The Great Eastern Highway is a 595km-long main road that connects Perth and Kalgoorlie in Western Australia. The highway was built in the 1890s and mostly funded by the federal government due to its national strategic importance.

"The Great Eastern Highway is a 595km long main road that connects Perth and Kalgoorlie in Western Australia."

The road is managed by Main Roads Western Australia (MRWA), a government agency that is responsible for enforcing the state’s policies on road access and main roads.

A 4.2km section of the highway between Kooyong Road in Rivervale and Tonkin Highway in Redcliffe was upgraded from a four-lane to six-lane dual carriageway to increase capacity from 50,000 to 85,000 vehicles a day and improve efficiency and safety for motorists.

A ground-breaking ceremony for the project was held in June 2011 in the presence of the federal infrastructure and transport Minister and state minister for transport. The upgrade was completed and opened to traffic in March 2013, nine months ahead of the original schedule.

Great Eastern Highway upgrade project

The highway between Kooyong Road and Tonkin Highway had been operating beyond its capacity, especially during peak traffic hours. This led to a rise in serious crash rates, almost double that of the state average. To address these issues, the government had ordered to upgrade this section from existing four-lane to six-lane dual carriageway.

In addition to widening the highway, the project involved construction of a central median with U-turn facilities at key locations for the full length of the project.

Dedicated turning movements were included by upgrading all major intersections, bus priority lanes were incorporated into key intersections and on-road cycling facilities and footpaths were constructed. The project also included highway lighting and noise mitigation facilities for adjacent residences, as well as CCTV cameras at signalised intersections.

An intelligent transport system is implemented on the upgraded road. The system is connected to the Main Roads Traffic Operations Centre by fibre-optic cabling.

The highway upgrade helps commuters to access on-road cycle lanes and easier access to Perth Airport. It also provides safety for drivers and pedestrians. The new priority lanes at the signalised intersections allow buses travel more efficiently and ease congestion on the highway.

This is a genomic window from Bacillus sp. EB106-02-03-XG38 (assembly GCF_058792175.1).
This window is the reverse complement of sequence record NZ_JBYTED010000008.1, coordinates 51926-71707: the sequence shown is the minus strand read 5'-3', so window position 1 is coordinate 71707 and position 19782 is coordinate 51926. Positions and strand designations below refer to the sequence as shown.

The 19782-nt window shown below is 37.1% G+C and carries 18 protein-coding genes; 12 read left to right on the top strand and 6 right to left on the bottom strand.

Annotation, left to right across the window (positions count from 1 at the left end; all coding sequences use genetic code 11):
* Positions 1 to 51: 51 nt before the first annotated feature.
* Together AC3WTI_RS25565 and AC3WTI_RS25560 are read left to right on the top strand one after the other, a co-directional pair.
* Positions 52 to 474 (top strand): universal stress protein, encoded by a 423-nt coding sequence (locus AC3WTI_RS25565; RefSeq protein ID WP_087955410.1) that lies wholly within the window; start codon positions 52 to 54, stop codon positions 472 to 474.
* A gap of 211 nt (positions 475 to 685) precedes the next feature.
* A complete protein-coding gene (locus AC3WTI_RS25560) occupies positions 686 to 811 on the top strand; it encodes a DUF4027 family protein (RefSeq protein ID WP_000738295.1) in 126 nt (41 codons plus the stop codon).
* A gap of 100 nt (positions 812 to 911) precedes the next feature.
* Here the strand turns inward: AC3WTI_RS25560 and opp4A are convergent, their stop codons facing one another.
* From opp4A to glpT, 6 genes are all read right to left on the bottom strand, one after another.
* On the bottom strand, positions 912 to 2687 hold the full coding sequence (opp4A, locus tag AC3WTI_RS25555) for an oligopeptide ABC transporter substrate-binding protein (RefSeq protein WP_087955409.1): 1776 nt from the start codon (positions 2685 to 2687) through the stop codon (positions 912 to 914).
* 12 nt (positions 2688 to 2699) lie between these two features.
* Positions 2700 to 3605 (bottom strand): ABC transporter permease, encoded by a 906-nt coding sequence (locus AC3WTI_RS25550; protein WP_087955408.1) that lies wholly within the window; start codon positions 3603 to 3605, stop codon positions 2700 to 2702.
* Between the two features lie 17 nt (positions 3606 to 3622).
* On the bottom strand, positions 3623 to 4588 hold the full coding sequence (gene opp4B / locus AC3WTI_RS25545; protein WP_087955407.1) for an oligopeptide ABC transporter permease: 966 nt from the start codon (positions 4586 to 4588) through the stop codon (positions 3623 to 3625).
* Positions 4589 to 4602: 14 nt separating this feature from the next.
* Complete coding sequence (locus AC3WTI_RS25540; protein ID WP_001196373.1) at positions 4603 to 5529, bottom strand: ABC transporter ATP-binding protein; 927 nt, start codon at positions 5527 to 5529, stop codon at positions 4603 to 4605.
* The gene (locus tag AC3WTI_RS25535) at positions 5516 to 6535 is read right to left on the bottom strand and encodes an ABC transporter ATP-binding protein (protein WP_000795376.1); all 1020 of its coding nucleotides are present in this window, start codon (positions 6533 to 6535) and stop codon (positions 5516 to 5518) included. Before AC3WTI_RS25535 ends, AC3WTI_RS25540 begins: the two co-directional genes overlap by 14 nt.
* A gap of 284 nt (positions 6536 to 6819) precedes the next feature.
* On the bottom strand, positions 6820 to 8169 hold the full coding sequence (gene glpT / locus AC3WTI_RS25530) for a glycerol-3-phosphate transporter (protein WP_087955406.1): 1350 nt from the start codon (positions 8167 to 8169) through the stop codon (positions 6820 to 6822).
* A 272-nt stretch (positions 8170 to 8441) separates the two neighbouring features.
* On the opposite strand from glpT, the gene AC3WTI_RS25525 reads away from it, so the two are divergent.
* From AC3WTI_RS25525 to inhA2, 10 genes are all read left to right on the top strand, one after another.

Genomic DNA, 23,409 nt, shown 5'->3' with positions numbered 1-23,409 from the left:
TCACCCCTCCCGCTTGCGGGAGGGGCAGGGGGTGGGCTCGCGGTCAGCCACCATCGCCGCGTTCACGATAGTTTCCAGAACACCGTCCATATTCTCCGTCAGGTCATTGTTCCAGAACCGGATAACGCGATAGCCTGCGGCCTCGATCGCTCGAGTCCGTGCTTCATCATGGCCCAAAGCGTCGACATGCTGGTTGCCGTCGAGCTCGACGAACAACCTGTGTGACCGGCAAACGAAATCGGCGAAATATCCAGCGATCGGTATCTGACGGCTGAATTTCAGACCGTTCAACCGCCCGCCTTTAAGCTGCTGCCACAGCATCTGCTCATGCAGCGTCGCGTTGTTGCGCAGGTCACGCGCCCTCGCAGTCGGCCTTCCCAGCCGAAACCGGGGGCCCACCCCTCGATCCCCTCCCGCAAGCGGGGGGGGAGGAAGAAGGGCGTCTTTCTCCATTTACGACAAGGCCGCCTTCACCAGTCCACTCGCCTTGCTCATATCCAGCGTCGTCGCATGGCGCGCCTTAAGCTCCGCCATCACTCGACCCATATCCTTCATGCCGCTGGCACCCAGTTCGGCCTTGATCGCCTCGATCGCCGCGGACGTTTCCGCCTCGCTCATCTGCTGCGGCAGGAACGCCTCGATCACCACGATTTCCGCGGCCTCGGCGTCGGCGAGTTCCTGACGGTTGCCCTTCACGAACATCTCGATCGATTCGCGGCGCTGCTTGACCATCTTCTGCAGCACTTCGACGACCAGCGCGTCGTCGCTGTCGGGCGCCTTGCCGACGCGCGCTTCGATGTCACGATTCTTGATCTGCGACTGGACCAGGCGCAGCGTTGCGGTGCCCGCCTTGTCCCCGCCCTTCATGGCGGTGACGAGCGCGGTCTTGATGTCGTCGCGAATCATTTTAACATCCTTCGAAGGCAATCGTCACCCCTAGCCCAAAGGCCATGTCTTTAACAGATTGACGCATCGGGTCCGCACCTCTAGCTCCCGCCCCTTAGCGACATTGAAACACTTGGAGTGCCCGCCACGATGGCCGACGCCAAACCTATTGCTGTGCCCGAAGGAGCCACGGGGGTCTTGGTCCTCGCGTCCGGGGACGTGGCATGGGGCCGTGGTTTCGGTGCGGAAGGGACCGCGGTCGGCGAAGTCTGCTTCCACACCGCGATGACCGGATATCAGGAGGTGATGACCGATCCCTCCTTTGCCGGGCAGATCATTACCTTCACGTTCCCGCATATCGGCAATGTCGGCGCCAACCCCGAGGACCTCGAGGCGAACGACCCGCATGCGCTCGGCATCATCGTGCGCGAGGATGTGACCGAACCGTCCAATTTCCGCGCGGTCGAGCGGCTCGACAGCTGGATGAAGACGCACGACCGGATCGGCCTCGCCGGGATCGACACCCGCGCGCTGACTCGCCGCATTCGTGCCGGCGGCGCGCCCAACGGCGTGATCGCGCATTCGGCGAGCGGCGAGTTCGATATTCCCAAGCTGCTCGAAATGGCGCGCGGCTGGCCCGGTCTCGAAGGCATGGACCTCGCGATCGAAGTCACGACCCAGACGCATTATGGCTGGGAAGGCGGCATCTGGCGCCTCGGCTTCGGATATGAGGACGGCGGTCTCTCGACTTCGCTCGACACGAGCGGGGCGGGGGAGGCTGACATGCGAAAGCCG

Project financing and funds

The A$350m project was jointly funded by the federal and state governments. Stage One (Kooyong Road to Hardey Road) of the project was completed at an estimated cost of A$225m. The federal government and the state government contributed A$180m and A$45m respectively.

Further funding for Stage Two (from Hardey Road to Tonkin Highway) was secured through a joint funding arrangement between the two governments.

Design and construction of the Western Australia’s highway upgrade project

The project was divided into 14 zones. The zones were completed and delivered in stages in order to minimise the amount of time spent in particular areas.

"The road is managed by Main Roads Western Australia (MRWA), a regional government agency."

Bus priority lanes were incorporated on the approach and departure at each of the five major signalised intersections on the highway between Kooyong Road and Tonkin Highway. The width of these lanes is 3.5m and the average length is about 170m.

The west and eastbound roadways of the highway are incorporated with an additional 3m-wide paved verge for pedestrians.

Hexagonal precast pavers and stone setts of various sizes and colours were used for the construction of the footpath. Footpaths between the existing footpath and pavers were constructed using in-situ concrete.

The 4.2km upgraded highway also comprises a dedicated 1.8m wide on-road cycle lane which is coloured red to differentiate from the roadways. It is also painted in green at the approach and departure from intersections, especially at conflict areas where left-turning vehicles cross the cycle lane.

The Great Eastern Highway Upgrade project is the first major project in Western Australia to use recycled asphalt pavement (RAP). RAP was laid in various layers of the full-depth asphalt pavement.

Contractors involved in the Great Eastern Highway Upgrade project

The highway upgrade project was undertaken by MRWA in association with City East Alliance (CEA). CEA is comprised of Leighton Contractors, GHD and NRW Holdings.

The design and build contract for the highway upgrade project was awarded to CEA in November 2010.